BEIJING - Sotheby’s has been pioneering the promotion of cultural exchange between East and West, and this season, we are bringing a highly selective repertoire of Chinese modern and contemporary works to Beijing. From 27 to 30 November, Chinese collectors will have the chance to buy 56 quality works catered to their taste, meticulously sourced from Sotheby’s international network.  

These works showcase the achievements of modern and contemporary Chinese art, demonstrating the evolution in aesthetics and its roots in the tradition. This is especially discernible in the exciting category of Chinese Contemporary Ink, which has achieved remarkable results in recent years.

Zao Wou-ki’s 27.1.86. Estimate 12,000,000–18,000,000 RMB

Among the highlights is Zao Wou-ki’s 27.1.86 (Lot 38) – a large-format work painted at the maturation of his abstraction period in 1986. Embodying Zao’s bold vision and sensitivity typical of this period, the work dazzles with its epic scale, powerful calligraphic brushstrokes, rhythmic movements in voids, and as Michael Sullivan writes in his monumental book Art and Artists of Twentieth-Century China, its ‘almost cosmic purity and energy, one that both delights the sense and liberates the spirit.’1 A distinctive composition different from those painted in the 1960s, the intense energy found in 27.1.86 is harmonious rather than conflictual, representing a period of the master’s life when he progressed from Western technique to Eastern aesthetics, and an important transition at that, as the work was exhibited in 1988 at Galerie Artcurial in Paris, and later, in 2004 at Bridgestone Museum of Fine Art in Tokyo.

On the contemporary front, Zhou Chunya’s Peach Blossom (Lot 20) is a prime example of the artist’s masterful synthesis of Western neo-expressionism with the sensibility of Chinese literati art. A recurrent motif in Zhou’s works, peach blossom symbolises femininity, delicacy and desire. Upon this massive canvas, the blooming peach blossoms open themselves up to the viewer, against the backdrop of an azure sky, exuding their symbolic allure and boldly displaying their direct sexual connotation that is contextualised by the running creek and the open field. A work of romance and vitality, Peach Blossoms is as impressive as it is charming.

Zhou Chunya’s Peach Blossom, 2010. Estimate 5,700,000– 6,500,000 RMB

Speaking of literati tradition, perhaps one of its best stewards is Li Jin, whose vivid and colourful contemporary ink paintings always contain a very strong literati sentiment. A scholar of the contemporary visual world and master of his medium, Li Jin produces unique ink art, often autobiographical accounts that are simultaneously simple and profound, carnal and intellectual, carefree yet delicate. His seemingly effortless brushwork belies years of practice and the most rigorous training. Drawing of an Affluent Scene (Lot 17) offered at the sale is a nostalgic depiction of simple abundance with a modern twist – well-proportioned women, delectable food, fresh fruit and good wine. Seated in the middle is a man of quiet contentment, in what could easily be an old family portrait taken to capture a memory. Underlying this scene is the scholarly idea of true happiness and simplicity that Li Jin so masterfully conveys in this rich painting.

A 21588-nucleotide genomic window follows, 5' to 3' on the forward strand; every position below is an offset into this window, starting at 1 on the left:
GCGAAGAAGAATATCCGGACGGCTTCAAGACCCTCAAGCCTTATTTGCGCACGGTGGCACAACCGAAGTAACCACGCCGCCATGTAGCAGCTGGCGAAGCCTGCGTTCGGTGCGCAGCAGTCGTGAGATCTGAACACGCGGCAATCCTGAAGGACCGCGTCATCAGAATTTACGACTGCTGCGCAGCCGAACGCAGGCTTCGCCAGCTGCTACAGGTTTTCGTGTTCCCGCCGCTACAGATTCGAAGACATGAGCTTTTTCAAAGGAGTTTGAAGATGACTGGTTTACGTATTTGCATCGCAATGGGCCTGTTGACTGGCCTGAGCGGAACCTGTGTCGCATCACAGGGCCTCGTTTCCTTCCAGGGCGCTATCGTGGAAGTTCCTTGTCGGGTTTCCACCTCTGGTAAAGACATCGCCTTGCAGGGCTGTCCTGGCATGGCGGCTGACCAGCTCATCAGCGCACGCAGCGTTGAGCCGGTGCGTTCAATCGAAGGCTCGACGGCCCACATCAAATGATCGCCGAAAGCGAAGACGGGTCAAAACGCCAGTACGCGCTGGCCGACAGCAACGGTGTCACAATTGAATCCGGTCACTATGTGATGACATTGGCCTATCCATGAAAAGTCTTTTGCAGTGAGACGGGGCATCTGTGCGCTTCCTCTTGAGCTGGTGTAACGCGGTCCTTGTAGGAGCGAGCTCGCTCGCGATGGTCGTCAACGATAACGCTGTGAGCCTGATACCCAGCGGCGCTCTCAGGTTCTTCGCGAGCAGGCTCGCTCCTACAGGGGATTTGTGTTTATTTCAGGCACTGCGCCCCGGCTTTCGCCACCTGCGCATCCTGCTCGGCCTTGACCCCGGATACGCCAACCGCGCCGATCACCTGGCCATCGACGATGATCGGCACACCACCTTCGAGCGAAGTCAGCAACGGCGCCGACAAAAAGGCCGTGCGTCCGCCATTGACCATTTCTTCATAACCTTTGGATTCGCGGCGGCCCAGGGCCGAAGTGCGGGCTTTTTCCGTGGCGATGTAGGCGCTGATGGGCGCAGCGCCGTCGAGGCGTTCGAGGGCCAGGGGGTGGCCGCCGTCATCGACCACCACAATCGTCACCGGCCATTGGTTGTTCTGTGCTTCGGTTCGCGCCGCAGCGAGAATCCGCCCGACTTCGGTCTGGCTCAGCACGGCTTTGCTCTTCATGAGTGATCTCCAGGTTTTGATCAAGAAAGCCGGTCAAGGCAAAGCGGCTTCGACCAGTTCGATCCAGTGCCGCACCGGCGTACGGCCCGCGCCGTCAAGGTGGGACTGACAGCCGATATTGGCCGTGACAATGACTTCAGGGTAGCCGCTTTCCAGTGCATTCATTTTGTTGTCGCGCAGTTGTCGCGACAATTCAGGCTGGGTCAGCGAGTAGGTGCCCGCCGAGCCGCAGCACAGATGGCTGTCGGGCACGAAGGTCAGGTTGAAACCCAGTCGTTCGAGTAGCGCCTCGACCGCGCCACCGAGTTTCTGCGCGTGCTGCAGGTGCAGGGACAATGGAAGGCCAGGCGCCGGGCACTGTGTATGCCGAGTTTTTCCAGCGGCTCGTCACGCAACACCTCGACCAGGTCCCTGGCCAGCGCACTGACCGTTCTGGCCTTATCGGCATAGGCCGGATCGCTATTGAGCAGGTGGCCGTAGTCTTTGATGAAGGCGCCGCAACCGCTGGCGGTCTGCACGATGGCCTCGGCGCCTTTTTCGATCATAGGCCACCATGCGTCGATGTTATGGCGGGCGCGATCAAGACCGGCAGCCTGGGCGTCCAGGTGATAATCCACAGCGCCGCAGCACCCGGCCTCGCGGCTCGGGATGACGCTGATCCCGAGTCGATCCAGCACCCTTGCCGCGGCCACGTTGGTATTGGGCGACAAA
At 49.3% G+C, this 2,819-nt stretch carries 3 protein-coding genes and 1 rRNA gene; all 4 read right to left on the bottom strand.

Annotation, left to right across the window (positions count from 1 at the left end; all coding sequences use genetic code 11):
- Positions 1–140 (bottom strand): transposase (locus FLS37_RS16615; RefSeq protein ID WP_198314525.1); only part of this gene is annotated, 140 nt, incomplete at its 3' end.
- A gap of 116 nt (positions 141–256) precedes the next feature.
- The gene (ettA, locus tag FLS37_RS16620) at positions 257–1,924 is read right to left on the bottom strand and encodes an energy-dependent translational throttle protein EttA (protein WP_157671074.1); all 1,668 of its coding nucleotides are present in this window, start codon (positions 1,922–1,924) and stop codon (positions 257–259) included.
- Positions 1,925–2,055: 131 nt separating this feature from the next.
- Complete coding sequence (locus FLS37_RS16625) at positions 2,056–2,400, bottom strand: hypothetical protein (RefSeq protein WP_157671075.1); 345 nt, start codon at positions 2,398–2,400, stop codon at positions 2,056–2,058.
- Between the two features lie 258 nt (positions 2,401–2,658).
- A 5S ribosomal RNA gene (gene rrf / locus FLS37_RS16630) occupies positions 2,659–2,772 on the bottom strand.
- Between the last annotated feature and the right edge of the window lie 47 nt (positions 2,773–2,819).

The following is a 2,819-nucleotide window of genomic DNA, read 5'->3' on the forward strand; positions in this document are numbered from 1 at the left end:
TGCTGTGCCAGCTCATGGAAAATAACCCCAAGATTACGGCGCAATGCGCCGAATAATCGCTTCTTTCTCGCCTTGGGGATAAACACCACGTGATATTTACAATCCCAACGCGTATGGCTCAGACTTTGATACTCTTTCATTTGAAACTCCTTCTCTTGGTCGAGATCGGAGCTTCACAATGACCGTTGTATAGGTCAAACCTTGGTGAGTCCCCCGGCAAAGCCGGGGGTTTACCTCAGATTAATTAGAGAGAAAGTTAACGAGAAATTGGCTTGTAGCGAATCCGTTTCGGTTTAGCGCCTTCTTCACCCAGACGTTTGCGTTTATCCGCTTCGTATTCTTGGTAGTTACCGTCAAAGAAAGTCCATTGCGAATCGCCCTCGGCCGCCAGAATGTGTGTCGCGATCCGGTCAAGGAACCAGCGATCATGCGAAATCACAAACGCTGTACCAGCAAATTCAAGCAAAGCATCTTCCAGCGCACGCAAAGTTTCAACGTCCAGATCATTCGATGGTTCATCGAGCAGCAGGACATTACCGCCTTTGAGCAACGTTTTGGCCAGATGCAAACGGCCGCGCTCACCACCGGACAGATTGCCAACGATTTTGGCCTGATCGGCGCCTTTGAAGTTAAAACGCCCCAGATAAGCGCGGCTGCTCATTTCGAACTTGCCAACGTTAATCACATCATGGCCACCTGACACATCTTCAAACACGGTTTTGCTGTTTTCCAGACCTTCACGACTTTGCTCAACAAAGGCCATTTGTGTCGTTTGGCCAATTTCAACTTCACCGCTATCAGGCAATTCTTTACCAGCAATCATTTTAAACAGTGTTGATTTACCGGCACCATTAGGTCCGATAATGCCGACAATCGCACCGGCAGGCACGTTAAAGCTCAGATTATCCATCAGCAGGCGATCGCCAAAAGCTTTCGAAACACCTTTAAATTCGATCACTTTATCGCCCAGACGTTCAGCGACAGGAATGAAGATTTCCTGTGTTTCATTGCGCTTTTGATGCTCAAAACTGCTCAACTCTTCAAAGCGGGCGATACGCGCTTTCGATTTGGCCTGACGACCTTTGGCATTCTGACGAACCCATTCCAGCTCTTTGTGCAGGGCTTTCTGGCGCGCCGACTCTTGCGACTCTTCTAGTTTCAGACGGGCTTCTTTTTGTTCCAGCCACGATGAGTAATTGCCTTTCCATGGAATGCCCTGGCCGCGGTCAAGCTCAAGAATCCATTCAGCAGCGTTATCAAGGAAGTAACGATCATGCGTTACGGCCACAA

Li Jin’s Drawing of an Affluent Scene, 2007. Estimate 500,000–600,000 RMB

Alongside the Modern and Contemporary Chinese Art auction, Sotheby’s Diamonds will also exhibit a stunning collection of diamond jewellery, including a pair of Pear-shaped DIF Diamond Pendent Earrings. Also available for preview are some important and fine antique and period jewellery with royal and aristocratic provenance curated by S.J. Phillips Ltd., including a Suite of Diamond Jewellery presented by Louis-Philippe I to his daughter Princess Clementine d’Orleans. Koopman Rare Art will also present some fine antique silver with royal and noble provenance.

Modern and Contemporary Chinese Art
Auction: 30 November 2014

Preview of Selling Exhibitions and Auction Preview
27–30 November 2014

Panel Discussions and Lectures
29 November, 2014

Summit Wing Ballroom, 3/F
China World Summit Wing
No. 1 Jianguomenwai Avenue
Beijing, 100004 China

1Michael Sullivan, Art and Artists of Twentieth-Century China, (Berkeley and Los Angeles: University of California Press, 1996), p. 206; pl. 59.

Lead image: Xu Lei’s Moon Veil (detail), 2011. Estimate 1,500,000–2,000,000 RMB

Zao Wou-Ki’s 27.12.00, 2000. Estimate 4,200,000–6,500,000 RMB.
Liu Wei’s Purple Air IV-2 (Diptych). Estimate 2,200,000–2,800,000 RMB.
Zeng Fanzhi’s Portrait, 2003. Estimate 6,000,000–8,000,000 RMB.
Liu Guosong’s Winter Landscape, 1967. Estimate 160,000–240,000 RMB.
Wang Huaiqing’s What, 2013-2014. Estimate 500,000–800,000 RMB.